Trump Advisers Discuss Mideast Peace Plan With UAE, Oman Leaders, Promise Economic Development

Jared Kushner and Jason Greenblatt kick off regional meetings ahead of plan's launch after Israeli election on April 9

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White House adviser Jared Kushner waves as he arrives at the Office of the United States Trade Representative, Washington, August 29, 2018.
White House adviser Jared Kushner waves as he arrives at the Office of the United States Trade Representative, Washington, August 29, 2018.Credit: Jacquelyn Martin,AP
Amir Tibon
Amir Tibon

WASHINGTON – The Trump administration’s team working on the Middle East peace plan began a round of meetings on Monday focused on the plan’s economic aspects in the region. 

Jared Kushner, U.S. President Donald Trump’s son-in-law and senior adviser, and Jason Greenblatt, Trump’s special envoy to the region, met in the United Arab Emirates with the country’s crown prince, Mohammed bin Zayed. They were also joined by Brian Hook, a State Department official in charge of Iran policy.

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According to a White House statement, the meeting focused on the administration’s “efforts to facilitate” an Israeli-Palestinian peace accord and broader economic measures that could improve the reality in the Middle East. Hours after that meeting, Kushner, Greenblatt and Hook continued to Oman, where they met with Sultan Qaboos bin Said al Said. That meeting focused on the same issues as the one with UAE Crown Prince Mohammed.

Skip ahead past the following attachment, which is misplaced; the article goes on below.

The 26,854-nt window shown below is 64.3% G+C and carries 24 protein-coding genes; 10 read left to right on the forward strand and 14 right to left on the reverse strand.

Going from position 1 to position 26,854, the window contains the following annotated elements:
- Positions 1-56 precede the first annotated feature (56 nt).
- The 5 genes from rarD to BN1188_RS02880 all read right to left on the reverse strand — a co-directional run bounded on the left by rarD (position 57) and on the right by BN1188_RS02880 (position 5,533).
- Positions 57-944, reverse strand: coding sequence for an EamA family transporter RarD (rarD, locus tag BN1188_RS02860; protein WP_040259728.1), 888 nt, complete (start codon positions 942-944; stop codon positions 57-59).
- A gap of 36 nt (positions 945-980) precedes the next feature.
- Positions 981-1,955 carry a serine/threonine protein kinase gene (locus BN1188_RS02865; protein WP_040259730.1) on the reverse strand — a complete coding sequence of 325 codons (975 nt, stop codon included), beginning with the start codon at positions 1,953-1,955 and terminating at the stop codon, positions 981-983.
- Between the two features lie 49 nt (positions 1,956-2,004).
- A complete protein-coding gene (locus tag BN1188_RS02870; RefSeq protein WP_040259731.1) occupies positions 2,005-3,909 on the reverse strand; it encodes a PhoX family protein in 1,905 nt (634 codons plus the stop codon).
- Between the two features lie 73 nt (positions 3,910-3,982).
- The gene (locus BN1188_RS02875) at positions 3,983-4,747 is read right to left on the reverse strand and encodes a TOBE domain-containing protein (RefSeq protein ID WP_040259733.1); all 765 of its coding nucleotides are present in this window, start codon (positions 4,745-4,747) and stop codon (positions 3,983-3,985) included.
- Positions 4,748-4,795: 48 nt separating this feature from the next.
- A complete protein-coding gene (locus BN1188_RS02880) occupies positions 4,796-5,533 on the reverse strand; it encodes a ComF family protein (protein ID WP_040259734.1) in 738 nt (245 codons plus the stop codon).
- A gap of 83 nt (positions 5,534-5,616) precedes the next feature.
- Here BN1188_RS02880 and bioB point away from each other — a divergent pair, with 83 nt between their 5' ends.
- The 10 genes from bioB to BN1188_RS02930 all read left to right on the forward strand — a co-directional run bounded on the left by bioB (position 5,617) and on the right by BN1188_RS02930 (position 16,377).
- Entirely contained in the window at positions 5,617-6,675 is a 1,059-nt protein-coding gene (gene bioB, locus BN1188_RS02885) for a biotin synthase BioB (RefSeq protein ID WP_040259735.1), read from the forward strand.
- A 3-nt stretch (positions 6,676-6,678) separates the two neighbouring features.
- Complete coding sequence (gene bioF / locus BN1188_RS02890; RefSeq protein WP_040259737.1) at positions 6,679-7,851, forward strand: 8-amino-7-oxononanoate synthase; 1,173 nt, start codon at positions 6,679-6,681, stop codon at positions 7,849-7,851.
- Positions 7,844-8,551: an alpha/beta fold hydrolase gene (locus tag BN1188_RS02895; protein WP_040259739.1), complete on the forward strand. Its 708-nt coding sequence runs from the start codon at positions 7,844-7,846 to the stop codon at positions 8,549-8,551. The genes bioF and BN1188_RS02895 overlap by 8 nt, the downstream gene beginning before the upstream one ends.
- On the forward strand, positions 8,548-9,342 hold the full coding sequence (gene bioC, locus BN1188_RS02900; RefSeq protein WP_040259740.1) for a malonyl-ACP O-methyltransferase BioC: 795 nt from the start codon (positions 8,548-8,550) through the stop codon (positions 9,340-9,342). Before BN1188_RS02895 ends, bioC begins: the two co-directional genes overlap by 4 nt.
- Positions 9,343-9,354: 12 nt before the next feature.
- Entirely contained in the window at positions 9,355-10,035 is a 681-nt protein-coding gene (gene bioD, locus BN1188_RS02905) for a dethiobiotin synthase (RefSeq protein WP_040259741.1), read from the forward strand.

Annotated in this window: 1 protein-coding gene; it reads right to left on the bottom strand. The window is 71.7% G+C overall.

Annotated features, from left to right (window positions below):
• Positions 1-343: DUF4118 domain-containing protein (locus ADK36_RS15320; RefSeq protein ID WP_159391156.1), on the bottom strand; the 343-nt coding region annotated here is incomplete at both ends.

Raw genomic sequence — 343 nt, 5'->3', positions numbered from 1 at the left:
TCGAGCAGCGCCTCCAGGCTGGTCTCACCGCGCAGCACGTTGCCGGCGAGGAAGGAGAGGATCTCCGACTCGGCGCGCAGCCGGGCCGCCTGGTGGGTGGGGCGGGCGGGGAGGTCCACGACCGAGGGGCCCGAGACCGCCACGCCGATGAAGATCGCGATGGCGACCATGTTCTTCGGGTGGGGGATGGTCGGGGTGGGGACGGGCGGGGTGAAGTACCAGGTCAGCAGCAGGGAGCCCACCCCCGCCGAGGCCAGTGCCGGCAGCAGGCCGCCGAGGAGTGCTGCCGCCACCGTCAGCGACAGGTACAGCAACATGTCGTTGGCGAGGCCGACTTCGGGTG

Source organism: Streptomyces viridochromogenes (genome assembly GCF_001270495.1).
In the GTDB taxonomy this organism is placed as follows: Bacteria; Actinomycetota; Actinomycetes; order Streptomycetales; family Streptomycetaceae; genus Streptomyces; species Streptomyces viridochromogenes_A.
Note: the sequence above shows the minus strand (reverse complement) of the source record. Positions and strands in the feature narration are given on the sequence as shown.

The UAE shares Israel’s views regarding Iran, which both countries consider the greatest security threat in the region. Prime Minister Benjamin Netanyahu has previously met with the country’s foreign minister. Oman is friendlier to Iran and has expressed interest in the past in mediating between Israel and the Palestinians. Oman hosted Netanyahu for a rare visit last year.

The U.S. administration is preparing to release its peace plan after the Israeli election on April 9. The Palestinian Authority views the peace team, which also includes U.S. Ambassador to Israel David Friedman, as tilted toward Israeli positions. Ramallah has refused to engage with the plan since December 2017, when Trump announced he would transfer the U.S. Embassy from Tel Aviv to Jerusalem, a move he later said “took Jerusalem off the table.”

During the American team’s visit to the UAE, Kushner gave a television interview to Sky News Arabia – the first time he has given such an interview to an international station. Kushner told the channel one of the peace team’s main achievements has been its ability to keep the plan a secret, without any leaks about the contents.

Kushner said the White House would like to see a unified Palestinian government, instead of the current situation in which Gaza and the West Bank are separated from one another. 

"We want to see Palestinians under one leadership that will allow them to live in dignity," Kushner told Sky News Arabia, adding, "We are trying to come up with realistic solutions that are relevant to the year 2019."

One of the main principles of the plan is freedom, including freedom of opportunity and religion, Kushner said. He added that the aim is to eliminate the borders as they are today, "in order to guarantee freedom of movement for people and goods."

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